Man has the deepest voice ever recorded. So low only elephants can hear it. Nobody knows the trouble he’s seen. Nobody knows his sorrow

The man who holds the record for the world’s  lowest voice can hit notes so low that only animals as massive as elephants are  able to hear them.

U.S. singer Tim Storms can reach notes as low  as G-7 (0.189Hz). That’s a remarkable 8 octaves below the lowest G on a piano.  So low, in fact, that even Storms himself cannot hear it.

‘I can feel them though,’ he told CNN. ‘I  kind of hear them in my head as far as the sound my vocal chords are making but,  as far as the frequencies, it’s something more or less that I feel.’

As well as holding the record for the lowest  note produced by a human, Storms also has the widest vocal range, with the  incredible ability to hit notes across ten octaves.

And he is threatening to break his own record  there: his latest record for the lowest note, set in March, puts his range,  unofficially, at 12 octaves, although that is yet to to certified by Guinness  World Records.

Born in Tulsa, Oklahoma, and raised in  Waterloo, Indiana, Storms’s musical affinity appeared at a young age. Just four  days after graduating from high school he began his career in Christian music  and has since appeared in a number of singing groups.

It was after chance meeting with an ear, nose  and throat specialist at one concert that Storms learned the biology behind his  record breaking voice.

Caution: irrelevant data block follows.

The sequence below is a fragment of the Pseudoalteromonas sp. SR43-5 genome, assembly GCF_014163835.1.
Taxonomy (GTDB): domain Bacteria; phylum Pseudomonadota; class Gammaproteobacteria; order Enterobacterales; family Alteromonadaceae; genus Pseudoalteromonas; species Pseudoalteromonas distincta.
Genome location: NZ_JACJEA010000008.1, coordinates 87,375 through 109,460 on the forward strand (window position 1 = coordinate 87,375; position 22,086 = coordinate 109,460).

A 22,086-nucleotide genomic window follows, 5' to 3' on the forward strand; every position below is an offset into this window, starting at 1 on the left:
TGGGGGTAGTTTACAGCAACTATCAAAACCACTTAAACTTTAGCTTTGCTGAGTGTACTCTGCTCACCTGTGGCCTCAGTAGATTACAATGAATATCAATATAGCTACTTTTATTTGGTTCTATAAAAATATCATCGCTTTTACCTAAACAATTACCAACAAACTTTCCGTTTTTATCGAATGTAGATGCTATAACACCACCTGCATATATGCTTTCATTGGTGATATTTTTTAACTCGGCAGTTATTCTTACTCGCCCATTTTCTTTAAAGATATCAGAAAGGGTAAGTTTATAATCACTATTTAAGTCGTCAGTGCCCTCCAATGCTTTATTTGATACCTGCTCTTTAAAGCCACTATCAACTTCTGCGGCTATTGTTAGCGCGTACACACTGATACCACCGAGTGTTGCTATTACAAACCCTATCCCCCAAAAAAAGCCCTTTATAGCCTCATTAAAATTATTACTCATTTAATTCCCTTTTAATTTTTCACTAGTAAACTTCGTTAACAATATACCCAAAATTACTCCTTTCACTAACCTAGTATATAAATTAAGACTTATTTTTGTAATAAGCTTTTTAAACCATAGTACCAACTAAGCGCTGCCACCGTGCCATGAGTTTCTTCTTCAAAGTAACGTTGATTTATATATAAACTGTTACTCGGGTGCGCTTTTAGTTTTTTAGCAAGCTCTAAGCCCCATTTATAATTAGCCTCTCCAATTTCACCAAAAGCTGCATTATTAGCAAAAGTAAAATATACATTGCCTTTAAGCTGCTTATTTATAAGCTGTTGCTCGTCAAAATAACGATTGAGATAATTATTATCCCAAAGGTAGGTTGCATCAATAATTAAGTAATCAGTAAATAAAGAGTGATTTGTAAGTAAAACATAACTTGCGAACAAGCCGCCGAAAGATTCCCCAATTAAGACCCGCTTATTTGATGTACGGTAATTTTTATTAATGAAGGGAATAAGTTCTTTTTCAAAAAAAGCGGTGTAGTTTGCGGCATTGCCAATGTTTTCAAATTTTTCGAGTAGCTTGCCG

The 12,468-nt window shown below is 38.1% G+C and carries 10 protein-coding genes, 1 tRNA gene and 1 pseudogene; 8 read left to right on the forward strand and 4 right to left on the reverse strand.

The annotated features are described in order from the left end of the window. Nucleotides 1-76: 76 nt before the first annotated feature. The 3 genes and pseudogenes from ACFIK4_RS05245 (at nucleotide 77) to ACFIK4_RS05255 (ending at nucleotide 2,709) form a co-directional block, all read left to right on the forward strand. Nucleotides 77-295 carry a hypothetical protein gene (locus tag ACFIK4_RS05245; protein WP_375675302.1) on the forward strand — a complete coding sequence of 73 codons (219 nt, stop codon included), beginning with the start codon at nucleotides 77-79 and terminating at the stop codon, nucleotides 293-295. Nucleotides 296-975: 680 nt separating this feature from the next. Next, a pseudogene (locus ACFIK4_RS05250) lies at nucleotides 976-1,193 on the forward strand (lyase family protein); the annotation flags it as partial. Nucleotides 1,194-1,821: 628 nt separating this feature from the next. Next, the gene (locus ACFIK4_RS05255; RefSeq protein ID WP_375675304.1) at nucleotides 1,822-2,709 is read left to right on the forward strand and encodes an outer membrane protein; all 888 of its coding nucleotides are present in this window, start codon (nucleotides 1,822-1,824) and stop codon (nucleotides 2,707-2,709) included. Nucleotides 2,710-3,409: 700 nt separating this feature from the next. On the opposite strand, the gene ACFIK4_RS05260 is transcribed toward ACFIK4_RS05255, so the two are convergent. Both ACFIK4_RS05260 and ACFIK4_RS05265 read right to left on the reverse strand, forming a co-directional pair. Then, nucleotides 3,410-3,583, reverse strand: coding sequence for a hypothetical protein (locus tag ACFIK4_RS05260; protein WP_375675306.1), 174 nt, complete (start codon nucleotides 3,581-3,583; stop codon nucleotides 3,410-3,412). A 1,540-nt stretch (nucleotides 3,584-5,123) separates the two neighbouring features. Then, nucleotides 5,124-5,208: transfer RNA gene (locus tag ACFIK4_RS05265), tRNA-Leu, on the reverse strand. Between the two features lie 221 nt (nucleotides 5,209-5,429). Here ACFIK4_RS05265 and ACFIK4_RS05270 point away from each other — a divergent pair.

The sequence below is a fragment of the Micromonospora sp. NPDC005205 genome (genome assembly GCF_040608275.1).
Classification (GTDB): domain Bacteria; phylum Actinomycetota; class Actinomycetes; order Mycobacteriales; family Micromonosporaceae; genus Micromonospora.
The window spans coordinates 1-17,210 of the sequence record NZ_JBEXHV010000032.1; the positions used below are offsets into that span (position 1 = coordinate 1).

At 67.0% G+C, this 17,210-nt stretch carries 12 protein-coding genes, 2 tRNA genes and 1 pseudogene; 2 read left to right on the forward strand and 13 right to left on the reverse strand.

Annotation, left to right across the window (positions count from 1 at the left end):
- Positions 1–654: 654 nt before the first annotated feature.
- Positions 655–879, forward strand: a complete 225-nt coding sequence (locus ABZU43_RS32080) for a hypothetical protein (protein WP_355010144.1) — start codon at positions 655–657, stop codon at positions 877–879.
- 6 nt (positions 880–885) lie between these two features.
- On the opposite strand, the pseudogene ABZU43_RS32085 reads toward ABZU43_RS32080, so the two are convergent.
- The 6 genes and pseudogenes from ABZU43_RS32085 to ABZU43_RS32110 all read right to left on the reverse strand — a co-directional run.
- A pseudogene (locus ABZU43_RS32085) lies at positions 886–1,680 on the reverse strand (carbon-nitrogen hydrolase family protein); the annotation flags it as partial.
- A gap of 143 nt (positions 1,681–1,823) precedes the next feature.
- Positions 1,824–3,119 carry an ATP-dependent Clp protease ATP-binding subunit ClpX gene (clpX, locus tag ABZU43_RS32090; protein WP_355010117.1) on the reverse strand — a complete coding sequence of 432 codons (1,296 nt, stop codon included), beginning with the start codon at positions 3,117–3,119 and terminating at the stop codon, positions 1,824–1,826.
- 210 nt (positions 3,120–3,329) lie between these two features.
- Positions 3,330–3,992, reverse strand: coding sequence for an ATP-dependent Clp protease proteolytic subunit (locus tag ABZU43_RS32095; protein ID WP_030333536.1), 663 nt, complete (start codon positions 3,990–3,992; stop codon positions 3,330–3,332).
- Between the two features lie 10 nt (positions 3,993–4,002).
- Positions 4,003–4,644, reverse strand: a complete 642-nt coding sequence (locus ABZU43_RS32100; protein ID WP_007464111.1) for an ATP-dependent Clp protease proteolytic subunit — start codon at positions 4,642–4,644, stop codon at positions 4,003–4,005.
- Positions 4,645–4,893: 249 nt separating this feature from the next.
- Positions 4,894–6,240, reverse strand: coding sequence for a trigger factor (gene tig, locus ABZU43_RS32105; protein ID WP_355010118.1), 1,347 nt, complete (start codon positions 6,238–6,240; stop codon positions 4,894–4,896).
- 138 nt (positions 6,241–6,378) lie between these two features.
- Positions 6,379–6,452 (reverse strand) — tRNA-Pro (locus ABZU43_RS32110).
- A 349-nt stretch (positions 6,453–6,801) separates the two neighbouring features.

‘He said that my vocal chords were about  twice as long as normal – than he’s used to seeing anyway – and the arytenoid  muscles around my vocal chords, they had a lot more movement to them,’ Storms  recalled.

Storms’s incredible voice has propelled him  to stardom, with accolades and awards accompanying an international singing  career.

Record breaker: Storms can reach notes as low as G-7 (0.189Hz). That's a remarkable 8 octaves below the lowest G on a piano. So low, in fact, that even Storms himself cannot hear it

Record breaker: Storms can reach notes as low as G-7  (0.189Hz). That’s a remarkable 8 octaves below the lowest G on a  piano

Recently he was picked out by an  international talent search for a ground breaking choral piece dubbed  Tranquillity, which called for a singer to hit a low E, almost unprecedented  even in classical music.

His voice has also made him hot property in  the Hollywood voice over business, where executives eagerly track down his basso  rumblings to add drama to film trailers.

Storms has held the record for the lowest  voice for over ten years now, and he may well be on his way to breaking his  record yet again. ‘I just keep getting lower the older I get,’ he told  CNN.

Watch the CNN video by clicking on the icon.

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